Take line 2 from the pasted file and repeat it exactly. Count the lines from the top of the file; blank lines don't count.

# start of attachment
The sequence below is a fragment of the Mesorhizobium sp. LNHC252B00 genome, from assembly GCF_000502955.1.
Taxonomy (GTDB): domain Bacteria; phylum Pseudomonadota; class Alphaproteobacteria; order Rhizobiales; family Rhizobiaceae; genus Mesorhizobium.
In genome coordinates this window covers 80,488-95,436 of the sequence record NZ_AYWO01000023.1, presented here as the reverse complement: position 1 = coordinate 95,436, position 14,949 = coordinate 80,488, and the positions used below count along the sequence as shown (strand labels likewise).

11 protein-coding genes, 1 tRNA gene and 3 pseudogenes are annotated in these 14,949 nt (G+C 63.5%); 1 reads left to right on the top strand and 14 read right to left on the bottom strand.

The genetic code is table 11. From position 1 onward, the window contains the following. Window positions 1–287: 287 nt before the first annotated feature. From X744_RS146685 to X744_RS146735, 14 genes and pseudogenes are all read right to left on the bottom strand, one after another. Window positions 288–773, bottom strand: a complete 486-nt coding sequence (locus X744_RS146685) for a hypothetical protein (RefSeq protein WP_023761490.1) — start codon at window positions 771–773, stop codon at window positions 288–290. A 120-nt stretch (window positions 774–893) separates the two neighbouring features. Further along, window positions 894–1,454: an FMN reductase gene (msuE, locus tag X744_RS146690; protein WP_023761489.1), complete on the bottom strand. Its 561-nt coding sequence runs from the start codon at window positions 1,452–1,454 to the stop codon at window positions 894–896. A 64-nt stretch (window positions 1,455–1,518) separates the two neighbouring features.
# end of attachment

Taxonomy (GTDB): domain Bacteria; phylum Pseudomonadota; class Alphaproteobacteria; order Rhizobiales; family Rhizobiaceae; genus Mesorhizobium.